The business community has drawn up roadmaps for a fossil fuel-free future, but what should actually be done in practical terms to achieve the 1.5 degree target? To help the industry move from theory to practice, RISE has conducted an analysis of the roadmaps, through which one area in particular was identified where much remains to be done.
In order to achieve both the 1.5 degree target in the Paris Agreement and maintain Swedish welfare, twenty-two Swedish industries have developed roadmaps for fossil fuel-free competitiveness. The plans describe opportunities, identify obstacles and contain proposals for solutions, but can they really take us all the way to the target? To answer this question, RISE decided to assess the roadmaps by means of a GAP analysis.
– “It is definitely not about pointing out flaws in the plans, rather, it’s about emphasising the opportunities,” says Ann-Charlotte Mellquist, Senior Researcher in the Sustainable Business unit at RISE.
– “If we are to reach the 1.5 degree target and create a climate-neutral industry, we must work with innovation. This will be a way of demonstrating areas where we see further ways to move forwards, so that we can maintain the energy and forward momentum in work.”
For this work, RISE has employed so-called climate innovation analysis and, on the basis of it, divided the measures in the roadmaps into two different areas: measures classified as production-oriented strategies, and measures classified as consumption-oriented strategies.
– “The production part, for example, is about what types of energy you use, what raw materials are included in the products, and how production processes are structured,” says Kersti Karltorp, Researcher at RISE. “In general, our analysis shows that this constitutes a very large part of the focus in the roadmaps.”
Making production more sustainable is certainly necessary, but, in order to achieve a fossil fuel-free society, these types of measures are not enough. Consumption must also be addressed.
– “Consumption-oriented strategies focus on the business model itself, i.e. what is being sold and how consumers use those products and services,” explains Mellquist. “Although the roadmaps are generally very ambitious, we see in our analyses that there are fewer proposals for specific measures in terms of consumption than there are for production.”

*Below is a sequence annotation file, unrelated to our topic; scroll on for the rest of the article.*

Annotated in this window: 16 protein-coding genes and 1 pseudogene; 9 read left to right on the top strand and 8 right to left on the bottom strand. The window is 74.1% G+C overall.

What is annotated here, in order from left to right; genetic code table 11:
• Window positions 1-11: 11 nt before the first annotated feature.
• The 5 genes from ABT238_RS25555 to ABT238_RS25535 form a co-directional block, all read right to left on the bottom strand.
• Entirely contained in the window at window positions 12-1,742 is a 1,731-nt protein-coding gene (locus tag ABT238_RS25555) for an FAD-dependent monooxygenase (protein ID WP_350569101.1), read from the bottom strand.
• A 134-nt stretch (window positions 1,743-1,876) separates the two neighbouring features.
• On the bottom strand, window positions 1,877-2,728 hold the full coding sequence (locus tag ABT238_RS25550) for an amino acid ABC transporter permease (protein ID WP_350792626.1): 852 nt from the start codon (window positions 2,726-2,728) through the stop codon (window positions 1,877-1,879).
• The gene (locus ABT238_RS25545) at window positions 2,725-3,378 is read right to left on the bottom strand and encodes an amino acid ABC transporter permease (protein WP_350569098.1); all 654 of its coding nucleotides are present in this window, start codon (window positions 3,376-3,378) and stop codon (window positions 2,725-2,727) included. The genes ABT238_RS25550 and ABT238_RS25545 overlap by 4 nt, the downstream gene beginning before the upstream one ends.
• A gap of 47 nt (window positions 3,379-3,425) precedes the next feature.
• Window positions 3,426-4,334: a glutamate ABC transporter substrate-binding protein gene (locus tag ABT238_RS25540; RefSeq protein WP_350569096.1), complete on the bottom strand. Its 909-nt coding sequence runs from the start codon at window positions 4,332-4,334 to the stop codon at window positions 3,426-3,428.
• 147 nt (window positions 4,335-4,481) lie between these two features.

If you don’t want to fall behind – it’s imperative to have the courage to start looking at both production and business models right now
Increased use of space provides opportunities
One such example is the roadmap for the construction sector, which was the first roadmap that RISE analysed. The roadmap focuses heavily on technological innovation, which is evidently important, but it could be complemented by a much greater focus on innovation relating to consumption.
– “For instance, we could look more at the utilisation rate of existing floor space,” says Karltorp. “There is a great need for housing in Sweden, but instead of building new and consuming resources, we can investigate how we can make better use of floor space that already exists and what business opportunities can be identified in relation to this.”
Technology progression has come further
This kind of transition can be somewhat simpler than technological transition because it is not as reliant on policy decisions or lengthy technology development processes. Nevertheless, RISE’s analysis shows that the current transition in terms of technology has progressed much further than when it comes to transition in organisations and business models.
– “These can be sensitive processes since not everyone feels that they can gain from it,” says Mellquist. “But what you have to understand is that change is coming and – if you don’t want to fall behind – it’s imperative to have the courage to start looking at both production and business models right now.”
Great interest from industry
So far, there has been great interest from industry in RISE’s analyses and the innovation opportunities they show.
– “But our mission doesn’t end with the analysis,” says Mellquist. “We have generalists and industry specialists working with us that can join forces and help industries as well as individual companies to identify their opportunities for innovation, whether it is through long research projects or shorter contract projects.”
Moreover, Mellquist also believes that there is much to be gained from enlisting the help of an external partner in work on climate innovation:
– “What we see in the analysis is, above all, a need to turn away from ‘business as usual’. It is difficult when you are in day-to-day operations where you have to deliver on a daily basis, but we can come in as a neutral party, employ a system perspective, and serve as a sounding board in order to recognise the opportunities that the change actually offers.”